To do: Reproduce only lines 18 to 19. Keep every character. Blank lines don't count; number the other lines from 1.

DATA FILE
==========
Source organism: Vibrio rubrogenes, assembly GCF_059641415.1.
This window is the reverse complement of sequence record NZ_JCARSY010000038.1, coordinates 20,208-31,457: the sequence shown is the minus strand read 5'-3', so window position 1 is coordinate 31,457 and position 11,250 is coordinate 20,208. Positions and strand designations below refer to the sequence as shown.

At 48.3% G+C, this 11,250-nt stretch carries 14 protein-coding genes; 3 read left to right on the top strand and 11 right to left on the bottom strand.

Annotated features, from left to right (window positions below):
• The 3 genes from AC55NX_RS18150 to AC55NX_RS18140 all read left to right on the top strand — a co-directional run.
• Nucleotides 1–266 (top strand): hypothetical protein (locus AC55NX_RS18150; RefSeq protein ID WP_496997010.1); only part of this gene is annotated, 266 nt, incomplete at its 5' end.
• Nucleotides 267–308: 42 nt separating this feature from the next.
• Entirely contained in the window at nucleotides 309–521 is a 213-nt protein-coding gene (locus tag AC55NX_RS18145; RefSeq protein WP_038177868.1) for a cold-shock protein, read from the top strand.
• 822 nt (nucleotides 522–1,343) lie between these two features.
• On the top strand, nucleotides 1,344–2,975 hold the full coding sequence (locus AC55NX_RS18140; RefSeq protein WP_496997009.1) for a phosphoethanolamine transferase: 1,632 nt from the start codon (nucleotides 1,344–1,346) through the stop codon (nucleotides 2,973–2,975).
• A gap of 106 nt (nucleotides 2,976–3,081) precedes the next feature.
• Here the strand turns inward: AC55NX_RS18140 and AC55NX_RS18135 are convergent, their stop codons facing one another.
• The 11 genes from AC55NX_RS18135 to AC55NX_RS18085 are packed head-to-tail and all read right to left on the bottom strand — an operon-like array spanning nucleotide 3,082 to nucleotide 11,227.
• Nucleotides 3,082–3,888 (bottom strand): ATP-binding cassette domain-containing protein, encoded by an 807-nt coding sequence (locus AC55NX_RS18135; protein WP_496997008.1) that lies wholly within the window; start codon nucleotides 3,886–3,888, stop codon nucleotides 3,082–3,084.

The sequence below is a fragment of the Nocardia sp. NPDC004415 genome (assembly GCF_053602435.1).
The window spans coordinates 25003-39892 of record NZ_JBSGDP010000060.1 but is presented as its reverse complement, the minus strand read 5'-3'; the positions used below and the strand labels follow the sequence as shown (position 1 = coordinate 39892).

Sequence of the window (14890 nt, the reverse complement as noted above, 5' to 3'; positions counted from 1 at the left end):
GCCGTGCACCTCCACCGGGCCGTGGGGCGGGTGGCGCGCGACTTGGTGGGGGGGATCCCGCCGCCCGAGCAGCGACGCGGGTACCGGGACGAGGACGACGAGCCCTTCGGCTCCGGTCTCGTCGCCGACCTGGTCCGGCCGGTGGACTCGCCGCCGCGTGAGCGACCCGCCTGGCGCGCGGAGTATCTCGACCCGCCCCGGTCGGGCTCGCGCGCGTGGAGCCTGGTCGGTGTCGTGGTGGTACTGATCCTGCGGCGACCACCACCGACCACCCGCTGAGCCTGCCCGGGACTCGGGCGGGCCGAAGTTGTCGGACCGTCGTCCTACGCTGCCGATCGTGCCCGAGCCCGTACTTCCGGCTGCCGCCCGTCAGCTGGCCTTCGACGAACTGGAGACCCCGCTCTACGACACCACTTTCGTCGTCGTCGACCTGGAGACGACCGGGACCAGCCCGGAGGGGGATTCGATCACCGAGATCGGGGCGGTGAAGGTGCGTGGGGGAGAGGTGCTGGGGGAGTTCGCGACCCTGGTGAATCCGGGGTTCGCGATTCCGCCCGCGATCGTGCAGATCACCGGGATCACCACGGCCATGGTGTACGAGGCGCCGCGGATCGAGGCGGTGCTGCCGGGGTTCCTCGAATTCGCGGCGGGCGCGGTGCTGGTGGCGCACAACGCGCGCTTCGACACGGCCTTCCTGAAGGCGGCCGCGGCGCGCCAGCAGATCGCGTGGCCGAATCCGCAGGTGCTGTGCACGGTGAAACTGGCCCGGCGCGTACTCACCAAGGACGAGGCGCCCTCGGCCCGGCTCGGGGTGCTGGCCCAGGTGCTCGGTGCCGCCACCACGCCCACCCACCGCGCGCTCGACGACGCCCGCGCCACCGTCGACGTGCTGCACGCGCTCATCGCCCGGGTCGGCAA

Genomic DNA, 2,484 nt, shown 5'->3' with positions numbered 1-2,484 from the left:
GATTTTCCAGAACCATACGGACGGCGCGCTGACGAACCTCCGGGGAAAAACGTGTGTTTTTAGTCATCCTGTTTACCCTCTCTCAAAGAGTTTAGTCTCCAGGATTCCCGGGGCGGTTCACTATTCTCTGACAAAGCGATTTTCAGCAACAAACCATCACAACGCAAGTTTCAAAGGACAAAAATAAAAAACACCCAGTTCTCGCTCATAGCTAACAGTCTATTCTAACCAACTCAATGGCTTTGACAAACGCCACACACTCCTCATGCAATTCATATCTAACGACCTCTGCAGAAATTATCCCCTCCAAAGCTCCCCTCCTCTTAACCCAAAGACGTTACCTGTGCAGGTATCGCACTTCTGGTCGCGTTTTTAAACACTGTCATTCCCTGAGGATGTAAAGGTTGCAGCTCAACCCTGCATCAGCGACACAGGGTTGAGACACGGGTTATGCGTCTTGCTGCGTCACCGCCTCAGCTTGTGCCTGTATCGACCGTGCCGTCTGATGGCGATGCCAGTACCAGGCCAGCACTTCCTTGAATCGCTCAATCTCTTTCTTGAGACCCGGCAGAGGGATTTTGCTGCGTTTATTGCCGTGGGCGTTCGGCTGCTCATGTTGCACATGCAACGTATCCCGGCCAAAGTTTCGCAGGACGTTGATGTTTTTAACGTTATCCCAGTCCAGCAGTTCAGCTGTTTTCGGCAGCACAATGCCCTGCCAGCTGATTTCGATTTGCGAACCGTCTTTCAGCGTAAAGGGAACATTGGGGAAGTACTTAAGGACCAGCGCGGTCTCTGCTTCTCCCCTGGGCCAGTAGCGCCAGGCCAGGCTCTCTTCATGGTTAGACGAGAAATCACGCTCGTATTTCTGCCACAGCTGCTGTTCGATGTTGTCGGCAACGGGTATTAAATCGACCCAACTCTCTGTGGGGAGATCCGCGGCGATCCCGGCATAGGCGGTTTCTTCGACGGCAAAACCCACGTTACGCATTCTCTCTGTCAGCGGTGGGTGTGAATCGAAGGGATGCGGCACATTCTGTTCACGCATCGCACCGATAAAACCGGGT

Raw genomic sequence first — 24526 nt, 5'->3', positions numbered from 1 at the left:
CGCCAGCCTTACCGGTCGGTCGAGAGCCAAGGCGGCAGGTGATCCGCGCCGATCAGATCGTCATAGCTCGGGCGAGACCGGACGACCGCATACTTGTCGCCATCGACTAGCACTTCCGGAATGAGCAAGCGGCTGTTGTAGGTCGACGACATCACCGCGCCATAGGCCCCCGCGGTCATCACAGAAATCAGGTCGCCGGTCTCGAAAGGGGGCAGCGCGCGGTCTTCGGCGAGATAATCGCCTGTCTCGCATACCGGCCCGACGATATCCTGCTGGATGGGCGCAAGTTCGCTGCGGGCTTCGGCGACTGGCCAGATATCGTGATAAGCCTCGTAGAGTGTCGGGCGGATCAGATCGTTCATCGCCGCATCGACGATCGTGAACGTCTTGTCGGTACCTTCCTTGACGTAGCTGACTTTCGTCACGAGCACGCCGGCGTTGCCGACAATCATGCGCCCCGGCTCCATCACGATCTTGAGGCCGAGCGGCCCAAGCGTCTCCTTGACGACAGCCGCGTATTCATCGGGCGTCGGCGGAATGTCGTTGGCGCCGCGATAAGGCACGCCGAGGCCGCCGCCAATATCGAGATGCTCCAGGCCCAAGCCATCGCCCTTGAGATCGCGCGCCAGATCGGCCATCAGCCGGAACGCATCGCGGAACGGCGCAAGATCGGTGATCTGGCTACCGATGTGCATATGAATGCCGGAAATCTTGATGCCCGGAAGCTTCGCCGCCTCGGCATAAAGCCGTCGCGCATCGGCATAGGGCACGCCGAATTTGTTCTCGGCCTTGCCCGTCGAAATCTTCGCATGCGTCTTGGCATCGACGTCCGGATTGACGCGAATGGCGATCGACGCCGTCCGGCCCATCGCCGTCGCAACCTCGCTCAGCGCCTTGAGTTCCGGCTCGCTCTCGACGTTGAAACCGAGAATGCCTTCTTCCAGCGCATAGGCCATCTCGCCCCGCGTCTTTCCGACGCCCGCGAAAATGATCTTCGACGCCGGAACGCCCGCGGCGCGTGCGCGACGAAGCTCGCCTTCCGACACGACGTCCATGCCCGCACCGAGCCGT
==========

GCCGTGCACCTCCACCGGGCCGTGGGGCGGGTGGCGCGCGACTTGGTGGGGGGGATCCCGCCGCCCGAGCAGCGACGCGGGTACCGGGACGAGGACGACGAGCCCTTCGGCTCCGGTCTCGTCGCCGACCTGGTCCGGCCGGTGGACTCGCCGCCGCGTGAGCGACCCGCCTGGCGCGCGGAGTATCTCGACCCGCCCCGGTCGGGCTCGCGCGCGTGGAGCCTGGTCGGTGTCGTGGTGGTACTGATCCTGCGGCGACCACCACCGACCACCCGCTGAGCCTGCCCGGGACTCGGGCGGGCCGAAGTTGTCGGACCGTCGTCCTACGCTGCCGATCGTGCCCGAGCCCGTACTTCCGGCTGCCGCCCGTCAGCTGGCCTTCGACGAACTGGAGACCCCGCTCTACGACACCACTTTCGTCGTCGTCGACCTGGAGACGACCGGGACCAGCCCGGAGGGGGATTCGATCACCGAGATCGGGGCGGTGAAGGTGCGTGGGGGAGAGGTGCTGGGGGAGTTCGCGACCCTGGTGAATCCGGGGTTCGCGATTCCGCCCGCGATCGTGCAGATCACCGGGATCACCACGGCCATGGTGTACGAGGCGCCGCGGATCGAGGCGGTGCTGCCGGGGTTCCTCGAATTCGCGGCGGGCGCGGTGCTGGTGGCGCACAACGCGCGCTTCGACACGGCCTTCCTGAAGGCGGCCGCGGCGCGCCAGCAGATCGCGTGGCCGAATCCGCAGGTGCTGTGCACGGTGAAACTGGCCCGGCGCGTACTCACCAAGGACGAGGCGCCCTCGGCCCGGCTCGGGGTGCTGGCCCAGGTGCTCGGTGCCGCCACCACGCCCACCCACCGCGCGCTCGACGACGCCCGCGCCACCGTCGACGTGCTGCACGCGCTCATCGCCCGGGTCGGCAA

Genomic DNA, 2,484 nt, shown 5'->3' with positions numbered 1-2,484 from the left: